There are many temptations to organize our life around the experience of earlier trauma. But that may short-change the future—which starts by our envisioning something better.
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Leadership Development is Human Development
Pamela B. Paresky Ph.D.
The vaccination debate is marked by moral outrage and institutional distrust. Yet Walmart has over-performed in vaccine-hesitant communities. What's their secret?
Viewpoint diversity may be endangered on our college campuses but sexual diversity is thriving.
Commitment to the inclusion of a diversity of backgrounds requires a diversity of views. DEI efforts that do not permit disagreement have the quality of a cult.
Our elders possess tremendous wisdom. One of them recently left us. We can all benefit from this sage advice from Emmy-winning TV director Jay Sandrich.
A linguistically constructed lens is like a pair of glasses that alters how things appear. CRT is a lens for seeing things like race, power, justice, and knowledge a certain way.
When critical theory replaces critical thinking, it erodes ethics, degrades care, and creates a hostile environment. A recent lawsuit against Stanford University illustrates how.
Gen Z loneliness, isolation, and depression levels have dropped since a year ago. But young people are not doing as well as older generations.
Think you have a handle on psychological concepts like self-esteem, grit, resilience, and implicit bias? Think again. Or better yet, read "The Quick Fix."
What one thing could leaders in politics, journalism, and the media do to improve their own profession, politics, or society? A rabbi, a professor, and a doctor respond.
What possibilities are in store for us in 2021? I asked political scientists, psychologists, a counterterrorism expert, a doctor, and a Rabbi. Here's what they had to say.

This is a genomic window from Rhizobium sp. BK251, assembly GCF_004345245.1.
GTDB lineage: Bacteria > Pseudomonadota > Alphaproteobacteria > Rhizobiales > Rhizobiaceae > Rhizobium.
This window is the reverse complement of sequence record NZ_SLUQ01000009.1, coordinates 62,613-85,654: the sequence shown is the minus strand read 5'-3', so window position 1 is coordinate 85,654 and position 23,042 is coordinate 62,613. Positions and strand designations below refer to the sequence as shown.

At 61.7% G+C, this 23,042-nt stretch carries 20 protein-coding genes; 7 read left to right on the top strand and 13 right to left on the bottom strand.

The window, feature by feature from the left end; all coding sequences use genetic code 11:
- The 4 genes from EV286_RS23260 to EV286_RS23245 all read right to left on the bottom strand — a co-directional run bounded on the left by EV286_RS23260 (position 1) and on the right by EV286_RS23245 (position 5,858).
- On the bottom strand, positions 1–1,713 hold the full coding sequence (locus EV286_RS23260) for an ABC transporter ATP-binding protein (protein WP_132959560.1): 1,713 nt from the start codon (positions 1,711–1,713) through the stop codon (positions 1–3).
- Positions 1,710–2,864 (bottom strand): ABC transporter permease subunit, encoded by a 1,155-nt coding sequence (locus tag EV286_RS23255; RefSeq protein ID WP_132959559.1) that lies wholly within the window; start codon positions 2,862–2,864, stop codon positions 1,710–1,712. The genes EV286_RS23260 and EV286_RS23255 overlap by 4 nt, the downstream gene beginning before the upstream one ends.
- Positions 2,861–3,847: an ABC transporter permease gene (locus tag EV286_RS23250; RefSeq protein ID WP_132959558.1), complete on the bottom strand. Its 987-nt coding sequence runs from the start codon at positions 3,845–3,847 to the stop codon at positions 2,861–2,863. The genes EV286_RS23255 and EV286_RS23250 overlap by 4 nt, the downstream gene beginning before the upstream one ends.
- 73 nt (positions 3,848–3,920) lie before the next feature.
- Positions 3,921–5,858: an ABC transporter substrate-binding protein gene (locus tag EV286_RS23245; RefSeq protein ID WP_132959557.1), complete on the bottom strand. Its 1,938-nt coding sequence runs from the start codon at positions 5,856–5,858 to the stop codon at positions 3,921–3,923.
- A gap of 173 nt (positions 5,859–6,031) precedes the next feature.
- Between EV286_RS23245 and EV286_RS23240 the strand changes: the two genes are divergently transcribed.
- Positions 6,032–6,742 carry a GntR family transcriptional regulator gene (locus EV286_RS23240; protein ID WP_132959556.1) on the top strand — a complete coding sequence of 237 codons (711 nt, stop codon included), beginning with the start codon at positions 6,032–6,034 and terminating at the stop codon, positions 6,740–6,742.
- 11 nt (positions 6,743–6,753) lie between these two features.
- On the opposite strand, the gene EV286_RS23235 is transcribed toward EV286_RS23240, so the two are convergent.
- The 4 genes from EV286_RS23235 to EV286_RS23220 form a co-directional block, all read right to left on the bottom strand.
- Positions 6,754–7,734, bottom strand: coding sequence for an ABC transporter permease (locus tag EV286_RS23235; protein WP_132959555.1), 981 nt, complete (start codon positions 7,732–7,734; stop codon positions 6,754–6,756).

Are you looking for books to give as holiday gifts to friends, or to yourself? These three books offer wisdom for making 2021 a much better year.
Actress and activist Alyssa Milano is ready to move #ForwardTogether. Are you?
The psychology of authoritarianism is infecting our politics. Can we reject the "us" versus "them" narrative that poisons our political discourse?
Social distancing has created a need for new rituals and methods of support for those grappling with loss. But they aren’t yet in place. For kids, there is a book that may help.
Given the risks of large gatherings, the 4th of July this year may be a good time to celebrate another kind of independence: What blessings of liberty might we "rescue from hell"?
Right now, crusaders engaging in public humiliation and vengeance are seen as trusted moral exemplars. To heal wounds — and our fractured democracy — we need helpers instead.
Why did the Washington Post publish a story in June 2020 about an offensive costume at a Halloween party in 2018? Is social isolation making us all mean?
Apocalyptic psychology is a quest for absolute moral purity and the power to enforce it. A heightened focus on moral contamination may be related to a focus on viral contamination.
Tips for a better experience during a stay-at-home order.
Human beings are meant to be around others. We are social, not solitary beings. This period of physical distancing will be challenging. But it's not insurmountable.
A recent study found that 15% of Republicans and 20% of Democrats think the country would be better off if large numbers of opposing partisans “just died.” What is going on?
Columnist Bret Stephens is the object of outrage once again, but his critics are offended by a column he didn't write. Perhaps cognitive bias is to blame.
An elite, progressive school with an aggressive anti-racism program is accused of rampant bigotry.
Journalists are starting to replace ethics with empathy. The result is bad journalism – and being taken for a ride.
Chloé Valdary's "Theory of Enchantment" program brings compassion and humanity to disagreement and diversity—and empowers people to choose their lives.
Frank Bruni gets hate mail for being gay. How does he respond? How do you respond in the face of baseless hate?
Civil discourse norms are eroding. A narrow conception of who constitutes "us" can lead to dehumanizing rhetoric and feelings of disgust toward people we consider the "other."
In 1969, Neil Armstrong was the first human being to walk on the moon. The sense of awe and wonder that the space program once inspired created a sense of global unity we now lack.
Articulating the views of persuadable Trump supporters results in a social media free-for-all. Covering an Antifa protest ends with an assault. What has happened to civil society?
Apologies don’t cut it. Forgiveness? Forget it. When people say “be better,” they mean “be better—or else.” Cancel Culture is apocalyptic.
Pamela Paresky, Ph.D., is Sr. Scholar at the Network Contagion Research Institute (NCRI), Visiting Senior Research Associate at the University of Chicago, and author of A Year of Kindness.